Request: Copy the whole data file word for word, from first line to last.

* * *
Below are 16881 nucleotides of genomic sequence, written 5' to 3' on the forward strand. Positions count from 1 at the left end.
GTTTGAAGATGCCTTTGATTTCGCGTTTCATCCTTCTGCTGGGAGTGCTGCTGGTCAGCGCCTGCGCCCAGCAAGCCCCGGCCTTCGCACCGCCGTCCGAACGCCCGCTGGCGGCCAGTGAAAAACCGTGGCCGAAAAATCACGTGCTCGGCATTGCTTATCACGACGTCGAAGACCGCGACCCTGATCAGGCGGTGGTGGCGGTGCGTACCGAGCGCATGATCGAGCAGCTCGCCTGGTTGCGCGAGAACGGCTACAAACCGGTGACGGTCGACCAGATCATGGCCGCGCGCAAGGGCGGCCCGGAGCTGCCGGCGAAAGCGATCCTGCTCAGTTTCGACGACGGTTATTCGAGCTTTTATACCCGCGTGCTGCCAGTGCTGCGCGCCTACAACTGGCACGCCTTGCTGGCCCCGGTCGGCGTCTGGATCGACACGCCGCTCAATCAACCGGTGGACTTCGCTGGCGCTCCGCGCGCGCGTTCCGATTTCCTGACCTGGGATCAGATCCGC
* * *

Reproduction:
Below are 16881 nucleotides of genomic sequence, written 5' to 3' on the forward strand. Positions count from 1 at the left end.
GTTTGAAGATGCCTTTGATTTCGCGTTTCATCCTTCTGCTGGGAGTGCTGCTGGTCAGCGCCTGCGCCCAGCAAGCCCCGGCCTTCGCACCGCCGTCCGAACGCCCGCTGGCGGCCAGTGAAAAACCGTGGCCGAAAAATCACGTGCTCGGCATTGCTTATCACGACGTCGAAGACCGCGACCCTGATCAGGCGGTGGTGGCGGTGCGTACCGAGCGCATGATCGAGCAGCTCGCCTGGTTGCGCGAGAACGGCTACAAACCGGTGACGGTCGACCAGATCATGGCCGCGCGCAAGGGCGGCCCGGAGCTGCCGGCGAAAGCGATCCTGCTCAGTTTCGACGACGGTTATTCGAGCTTTTATACCCGCGTGCTGCCAGTGCTGCGCGCCTACAACTGGCACGCCTTGCTGGCCCCGGTCGGCGTCTGGATCGACACGCCGCTCAATCAACCGGTGGACTTCGCTGGCGCTCCGCGCGCGCGTTCCGATTTCCTGACCTGGGATCAGATCCGC